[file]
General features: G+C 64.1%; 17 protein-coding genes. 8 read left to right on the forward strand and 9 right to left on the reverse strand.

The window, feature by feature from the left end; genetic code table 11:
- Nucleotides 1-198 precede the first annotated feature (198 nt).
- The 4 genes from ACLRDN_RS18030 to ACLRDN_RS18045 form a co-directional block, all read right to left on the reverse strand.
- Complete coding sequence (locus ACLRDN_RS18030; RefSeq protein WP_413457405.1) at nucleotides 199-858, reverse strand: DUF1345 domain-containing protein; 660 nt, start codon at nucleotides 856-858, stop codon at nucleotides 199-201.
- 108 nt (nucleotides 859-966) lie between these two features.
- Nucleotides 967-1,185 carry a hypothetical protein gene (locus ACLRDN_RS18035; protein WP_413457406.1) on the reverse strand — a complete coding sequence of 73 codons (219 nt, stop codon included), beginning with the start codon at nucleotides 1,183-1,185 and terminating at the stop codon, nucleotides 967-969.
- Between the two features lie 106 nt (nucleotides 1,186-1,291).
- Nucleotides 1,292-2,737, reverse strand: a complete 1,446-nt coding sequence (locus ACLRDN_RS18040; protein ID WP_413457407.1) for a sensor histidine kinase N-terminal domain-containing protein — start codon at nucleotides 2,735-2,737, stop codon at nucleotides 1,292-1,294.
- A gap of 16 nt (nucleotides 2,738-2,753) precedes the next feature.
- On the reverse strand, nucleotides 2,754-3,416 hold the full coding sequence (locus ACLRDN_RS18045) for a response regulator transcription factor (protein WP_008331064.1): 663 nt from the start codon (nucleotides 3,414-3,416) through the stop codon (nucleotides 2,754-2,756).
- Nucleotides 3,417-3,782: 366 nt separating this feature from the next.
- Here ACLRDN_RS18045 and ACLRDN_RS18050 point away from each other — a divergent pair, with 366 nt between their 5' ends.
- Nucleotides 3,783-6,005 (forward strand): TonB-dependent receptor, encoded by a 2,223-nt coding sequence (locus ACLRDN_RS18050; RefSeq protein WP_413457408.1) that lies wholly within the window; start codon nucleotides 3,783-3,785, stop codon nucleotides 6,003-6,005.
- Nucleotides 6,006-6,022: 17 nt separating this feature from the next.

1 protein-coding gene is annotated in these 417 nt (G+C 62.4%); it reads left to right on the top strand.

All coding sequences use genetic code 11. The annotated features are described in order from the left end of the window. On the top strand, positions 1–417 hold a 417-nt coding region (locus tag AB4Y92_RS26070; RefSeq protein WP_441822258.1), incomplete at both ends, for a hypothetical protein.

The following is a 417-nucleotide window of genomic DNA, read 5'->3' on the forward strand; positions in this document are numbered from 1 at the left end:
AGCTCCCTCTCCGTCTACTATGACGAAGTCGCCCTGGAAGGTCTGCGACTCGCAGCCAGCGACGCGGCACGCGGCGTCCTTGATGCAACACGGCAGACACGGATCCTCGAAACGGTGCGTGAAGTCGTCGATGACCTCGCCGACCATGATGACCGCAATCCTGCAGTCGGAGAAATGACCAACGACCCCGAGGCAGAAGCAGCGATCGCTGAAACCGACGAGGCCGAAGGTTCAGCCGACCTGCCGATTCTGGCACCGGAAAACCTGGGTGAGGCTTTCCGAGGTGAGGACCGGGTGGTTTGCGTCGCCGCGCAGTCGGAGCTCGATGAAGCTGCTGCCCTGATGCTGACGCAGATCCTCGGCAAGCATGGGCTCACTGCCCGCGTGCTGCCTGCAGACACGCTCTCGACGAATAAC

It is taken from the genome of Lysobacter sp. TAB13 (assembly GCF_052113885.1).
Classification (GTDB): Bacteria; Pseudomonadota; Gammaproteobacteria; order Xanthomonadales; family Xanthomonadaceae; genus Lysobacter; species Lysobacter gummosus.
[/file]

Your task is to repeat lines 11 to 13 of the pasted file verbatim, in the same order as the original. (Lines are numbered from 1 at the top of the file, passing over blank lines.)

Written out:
- On the reverse strand, nucleotides 2,754-3,416 hold the full coding sequence (locus ACLRDN_RS18045) for a response regulator transcription factor (protein WP_008331064.1): 663 nt from the start codon (nucleotides 3,414-3,416) through the stop codon (nucleotides 2,754-2,756).
- Nucleotides 3,417-3,782: 366 nt separating this feature from the next.
- Here ACLRDN_RS18045 and ACLRDN_RS18050 point away from each other — a divergent pair, with 366 nt between their 5' ends.